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Hot weather brings out spider mites, mosquitoes

spider mite webbing on spirea
Telltale webbing of spider mites covers this spirea. The cure? Water. (Photo: Debbie Arrington)

Watch out for sunburned plants, too

Recent blazing hot weather has brought out heat-related pest and garden issues – while making other problems disappear.

First the good news: Gone is powdery mildew. It can’t survive in this heat. We shouldn’t see another outbreak of this fungal disease until October or later.

Also unable to cope with triple-digit temperatures are immature brown marmorated stink bugs and leaf-footed bugs. This heat wave likely toasted a whole generation of these destructive pests. That also means fewer bad bugs in August.

But some pests like it hot.

Leaf with stippling
These tomato leaves show stippling by spider mites.
(Photo: Kathy Morrison)

With no rain for weeks, it’s also dry and dusty – perfect conditions for spider mites. If you see their telltale webs or stippling on leaves, get out the hose. Wash the plant down, removing the dust and likely many mites.

Spider mites attack a wide range of plants including roses, fruit trees, berries, grapevines, beans, squash, melons, tomatoes and more. Miticides are not recommended; they kill many beneficial insects in addition to the mites, which often manage to evade pesticide sprays.

For more advice, see the UC IPM pest notes on spider mites:

Also out in force now are mosquitoes, which are a threat to people and pets as well as wildlife. According to the state’s West Nile Virus website, five dead birds found in Sacramento County last week tested positive for WNV. That brings the 2020 county total to 12. Four more Sacramento County mosquito samples last week tested positive, too, bringing that total to six.

County officials urge residents to be alert for dead birds and report them to the WNV bird hotline, 1-877-WNV-BIRD (1-877-968-2473).

Protect yourself, too. Wear mosquito repellent when working outdoors. At dawn and dusk when mosquitoes are most active, wear long sleeves and long pants.

For more info and the latest WNV statistics, visit .

While most plants need full sun, too much sun (and heat) can cause problems, too.

Shaded plant
A plastic plant flat serves as shade for a Patio Yellow potted tomato plant.
(Photo: Kathy Morrison)
Just like people, plants can get sunburned. If you notice crispy edges to leaves or pale patches on ripening tomatoes and peppers, that plant may need some shade. Construct a temporary shade structure to give plants some relief. It can be as simple as cardboard pieces on top of a tomato cage or burlap loosely draped over stakes.

Sunburn also can damage bark, especially on young trees or shrubs, opening up the plant to wood-boring pests and premature death. It tends to be worse on the west- and south-facing sides of plants. Painting the trunk and exposed lower limbs with diluted interior white latex paint (1:1 dilution with water) can protect a young tree's bark.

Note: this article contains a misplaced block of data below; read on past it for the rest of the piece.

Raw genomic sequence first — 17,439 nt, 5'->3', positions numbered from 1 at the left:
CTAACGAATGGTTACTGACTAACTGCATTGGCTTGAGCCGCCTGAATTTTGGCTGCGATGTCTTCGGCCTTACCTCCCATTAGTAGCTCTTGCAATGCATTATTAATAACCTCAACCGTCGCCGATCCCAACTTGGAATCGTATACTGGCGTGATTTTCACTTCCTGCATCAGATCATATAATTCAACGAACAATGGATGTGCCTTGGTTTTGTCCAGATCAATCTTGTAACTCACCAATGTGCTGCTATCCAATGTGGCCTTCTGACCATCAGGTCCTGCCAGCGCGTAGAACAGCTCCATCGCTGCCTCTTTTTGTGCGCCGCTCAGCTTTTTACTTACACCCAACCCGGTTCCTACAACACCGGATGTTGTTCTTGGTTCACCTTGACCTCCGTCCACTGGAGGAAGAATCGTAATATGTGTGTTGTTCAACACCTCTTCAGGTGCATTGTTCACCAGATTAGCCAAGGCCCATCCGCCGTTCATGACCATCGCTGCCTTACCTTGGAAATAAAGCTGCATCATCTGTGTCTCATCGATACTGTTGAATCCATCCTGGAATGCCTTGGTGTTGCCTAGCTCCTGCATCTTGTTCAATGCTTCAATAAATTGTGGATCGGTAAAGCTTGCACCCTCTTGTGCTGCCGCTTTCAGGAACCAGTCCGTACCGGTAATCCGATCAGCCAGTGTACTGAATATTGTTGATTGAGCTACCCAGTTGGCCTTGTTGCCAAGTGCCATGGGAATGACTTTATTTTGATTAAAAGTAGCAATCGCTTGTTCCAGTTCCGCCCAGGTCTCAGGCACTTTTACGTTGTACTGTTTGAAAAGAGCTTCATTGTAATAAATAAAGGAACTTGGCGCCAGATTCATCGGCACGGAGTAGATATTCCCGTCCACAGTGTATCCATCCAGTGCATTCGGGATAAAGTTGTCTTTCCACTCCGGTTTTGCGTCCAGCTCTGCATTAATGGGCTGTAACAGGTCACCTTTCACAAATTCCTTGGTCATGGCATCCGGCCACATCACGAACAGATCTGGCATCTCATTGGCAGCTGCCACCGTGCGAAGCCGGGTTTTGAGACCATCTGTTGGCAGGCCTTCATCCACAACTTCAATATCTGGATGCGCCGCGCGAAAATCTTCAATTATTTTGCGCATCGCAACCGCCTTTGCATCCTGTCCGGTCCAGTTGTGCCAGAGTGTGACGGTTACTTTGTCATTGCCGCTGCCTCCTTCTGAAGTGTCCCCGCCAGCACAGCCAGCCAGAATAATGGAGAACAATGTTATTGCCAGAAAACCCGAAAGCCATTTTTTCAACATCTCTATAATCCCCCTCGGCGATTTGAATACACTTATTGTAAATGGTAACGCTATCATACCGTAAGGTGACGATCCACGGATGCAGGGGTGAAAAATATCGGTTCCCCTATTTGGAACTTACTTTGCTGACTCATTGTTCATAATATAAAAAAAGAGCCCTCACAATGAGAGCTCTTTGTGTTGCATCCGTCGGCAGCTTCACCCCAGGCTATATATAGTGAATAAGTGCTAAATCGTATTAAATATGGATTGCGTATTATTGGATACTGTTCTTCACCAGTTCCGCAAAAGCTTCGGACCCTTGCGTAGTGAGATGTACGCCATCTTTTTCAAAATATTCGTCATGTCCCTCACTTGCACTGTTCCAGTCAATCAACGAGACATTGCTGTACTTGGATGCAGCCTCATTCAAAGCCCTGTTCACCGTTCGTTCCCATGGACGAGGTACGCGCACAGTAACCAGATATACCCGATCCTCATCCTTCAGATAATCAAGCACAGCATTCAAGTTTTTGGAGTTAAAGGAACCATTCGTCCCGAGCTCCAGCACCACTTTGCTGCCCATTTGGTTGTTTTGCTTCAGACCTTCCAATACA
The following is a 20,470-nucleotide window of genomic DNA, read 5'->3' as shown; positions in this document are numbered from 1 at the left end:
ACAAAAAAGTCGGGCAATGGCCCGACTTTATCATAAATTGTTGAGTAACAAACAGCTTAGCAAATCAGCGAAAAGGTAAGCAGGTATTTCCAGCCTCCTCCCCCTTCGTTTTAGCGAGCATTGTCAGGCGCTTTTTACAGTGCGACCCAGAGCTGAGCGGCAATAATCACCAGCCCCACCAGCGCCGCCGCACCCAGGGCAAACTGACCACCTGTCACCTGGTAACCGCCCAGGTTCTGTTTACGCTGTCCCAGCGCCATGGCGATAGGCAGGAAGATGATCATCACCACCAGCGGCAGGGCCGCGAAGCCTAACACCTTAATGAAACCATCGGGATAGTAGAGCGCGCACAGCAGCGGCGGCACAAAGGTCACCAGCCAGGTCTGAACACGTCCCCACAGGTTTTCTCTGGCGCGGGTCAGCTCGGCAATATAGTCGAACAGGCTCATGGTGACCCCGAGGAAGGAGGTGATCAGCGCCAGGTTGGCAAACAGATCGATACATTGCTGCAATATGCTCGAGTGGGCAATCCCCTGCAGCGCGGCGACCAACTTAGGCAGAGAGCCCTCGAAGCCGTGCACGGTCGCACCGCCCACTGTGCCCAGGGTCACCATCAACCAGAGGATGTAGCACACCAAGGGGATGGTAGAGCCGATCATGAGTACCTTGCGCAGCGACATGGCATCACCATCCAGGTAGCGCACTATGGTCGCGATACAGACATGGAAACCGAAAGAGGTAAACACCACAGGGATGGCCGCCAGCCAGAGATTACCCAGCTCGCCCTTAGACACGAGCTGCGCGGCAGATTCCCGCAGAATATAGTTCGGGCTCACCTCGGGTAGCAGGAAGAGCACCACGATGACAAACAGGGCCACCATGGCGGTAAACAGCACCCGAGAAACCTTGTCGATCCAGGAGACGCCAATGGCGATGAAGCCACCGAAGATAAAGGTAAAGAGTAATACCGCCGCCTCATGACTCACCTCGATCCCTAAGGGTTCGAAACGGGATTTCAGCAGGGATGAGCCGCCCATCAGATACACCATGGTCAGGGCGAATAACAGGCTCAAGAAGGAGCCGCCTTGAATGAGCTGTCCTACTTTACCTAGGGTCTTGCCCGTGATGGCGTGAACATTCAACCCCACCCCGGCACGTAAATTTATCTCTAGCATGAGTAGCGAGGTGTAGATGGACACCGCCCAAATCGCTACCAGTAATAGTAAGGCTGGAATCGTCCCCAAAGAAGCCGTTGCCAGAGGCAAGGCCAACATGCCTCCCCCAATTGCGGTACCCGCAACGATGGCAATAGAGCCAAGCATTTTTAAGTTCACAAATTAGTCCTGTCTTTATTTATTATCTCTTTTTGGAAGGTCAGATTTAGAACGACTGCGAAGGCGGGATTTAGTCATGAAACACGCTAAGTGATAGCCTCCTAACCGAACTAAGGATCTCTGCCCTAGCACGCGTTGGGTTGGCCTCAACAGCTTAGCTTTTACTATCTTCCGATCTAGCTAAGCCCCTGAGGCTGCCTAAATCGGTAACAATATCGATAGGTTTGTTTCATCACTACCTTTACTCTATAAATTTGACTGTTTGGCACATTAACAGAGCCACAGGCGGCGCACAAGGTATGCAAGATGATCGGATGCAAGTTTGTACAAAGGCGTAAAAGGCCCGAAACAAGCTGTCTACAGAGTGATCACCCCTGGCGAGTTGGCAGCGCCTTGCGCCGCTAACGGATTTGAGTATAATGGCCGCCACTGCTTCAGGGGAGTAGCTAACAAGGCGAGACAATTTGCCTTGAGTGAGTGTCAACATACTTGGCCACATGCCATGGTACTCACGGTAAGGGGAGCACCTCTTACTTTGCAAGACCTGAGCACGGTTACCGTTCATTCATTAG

Besides a little shade, consistent irrigation can help plants survive too much sun.

For more tips on helping your garden deal with sunburn, see the advice of UC Cooperative Extension experts at .


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Dig In: Garden Checklist

For week of March 26:

Sacramento can expect another inch of rain from this latest storm. Leave the sprinklers off at least another week. Temps will dip down into the low 30s early in the week, so avoid planting tender seedlings (such as tomatoes). Concentrate on these tasks before or after this week’s rain:

* Fertilize roses, annual flowers and berries as spring growth begins to appear.

* Knock off aphids with a strong blast of water or some bug soap as soon as they appear.

* Pull weeds now! Don’t let them get started. Take a hoe and whack them as soon as they sprout.

* Prepare summer vegetable beds. Spade in compost and other amendments.

* Prune and fertilize spring-flowering shrubs after bloom.

* Feed camellias at the end of their bloom cycle. Pick up browned and fallen flowers to help corral blossom blight.

* Feed citrus trees, which are now in bloom and setting fruit.

To prevent sunburn and borer problems on young trees, paint the exposed portion of the trunk with diluted white latex (water-based) interior paint. Dilute the paint with an equal amount of cold water before application.

* Cut back and fertilize perennial herbs to encourage new growth.

* Seed and renovate the lawn (if you still have one). Feed cool-season grasses such as bent, blue, rye and fescue with a slow-release fertilizer. Check the irrigation system and perform maintenance. Make sure sprinkler heads are turned toward the lawn, not the sidewalk.

* In the vegetable garden, transplant lettuce and kale.

* Seed chard and beets directly into the ground.

* Plant summer bulbs, including gladiolus, tuberous begonias and callas. Also plant dahlia tubers.

* Shop for perennials. Many varieties are available in local nurseries and at plant events. They can be transplanted now while the weather remains relatively cool.

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